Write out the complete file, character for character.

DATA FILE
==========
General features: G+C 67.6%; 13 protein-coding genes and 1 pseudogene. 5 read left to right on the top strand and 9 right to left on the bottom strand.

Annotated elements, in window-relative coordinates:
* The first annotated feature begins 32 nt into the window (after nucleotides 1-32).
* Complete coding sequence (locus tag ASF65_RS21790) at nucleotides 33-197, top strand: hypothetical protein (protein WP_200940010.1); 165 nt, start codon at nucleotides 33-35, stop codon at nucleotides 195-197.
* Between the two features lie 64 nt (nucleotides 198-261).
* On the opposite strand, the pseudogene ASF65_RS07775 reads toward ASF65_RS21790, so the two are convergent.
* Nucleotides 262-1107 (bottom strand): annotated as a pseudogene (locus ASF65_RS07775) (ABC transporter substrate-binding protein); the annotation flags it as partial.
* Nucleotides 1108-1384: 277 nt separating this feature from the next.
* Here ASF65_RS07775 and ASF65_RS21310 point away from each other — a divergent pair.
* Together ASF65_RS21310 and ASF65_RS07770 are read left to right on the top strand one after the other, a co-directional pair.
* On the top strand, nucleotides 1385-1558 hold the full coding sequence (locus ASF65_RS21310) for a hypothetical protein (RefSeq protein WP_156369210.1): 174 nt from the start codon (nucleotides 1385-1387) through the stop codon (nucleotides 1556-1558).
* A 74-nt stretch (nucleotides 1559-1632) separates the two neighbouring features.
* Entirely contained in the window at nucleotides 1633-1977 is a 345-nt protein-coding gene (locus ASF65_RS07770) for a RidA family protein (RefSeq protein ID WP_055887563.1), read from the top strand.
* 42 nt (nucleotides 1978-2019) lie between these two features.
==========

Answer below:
General features: G+C 67.6%; 13 protein-coding genes and 1 pseudogene. 5 read left to right on the top strand and 9 right to left on the bottom strand.

Annotated elements, in window-relative coordinates:
* The first annotated feature begins 32 nt into the window (after nucleotides 1-32).
* Complete coding sequence (locus tag ASF65_RS21790) at nucleotides 33-197, top strand: hypothetical protein (protein WP_200940010.1); 165 nt, start codon at nucleotides 33-35, stop codon at nucleotides 195-197.
* Between the two features lie 64 nt (nucleotides 198-261).
* On the opposite strand, the pseudogene ASF65_RS07775 reads toward ASF65_RS21790, so the two are convergent.
* Nucleotides 262-1107 (bottom strand): annotated as a pseudogene (locus ASF65_RS07775) (ABC transporter substrate-binding protein); the annotation flags it as partial.
* Nucleotides 1108-1384: 277 nt separating this feature from the next.
* Here ASF65_RS07775 and ASF65_RS21310 point away from each other — a divergent pair.
* Together ASF65_RS21310 and ASF65_RS07770 are read left to right on the top strand one after the other, a co-directional pair.
* On the top strand, nucleotides 1385-1558 hold the full coding sequence (locus ASF65_RS21310) for a hypothetical protein (RefSeq protein WP_156369210.1): 174 nt from the start codon (nucleotides 1385-1387) through the stop codon (nucleotides 1556-1558).
* A 74-nt stretch (nucleotides 1559-1632) separates the two neighbouring features.
* Entirely contained in the window at nucleotides 1633-1977 is a 345-nt protein-coding gene (locus ASF65_RS07770) for a RidA family protein (RefSeq protein ID WP_055887563.1), read from the top strand.
* 42 nt (nucleotides 1978-2019) lie between these two features.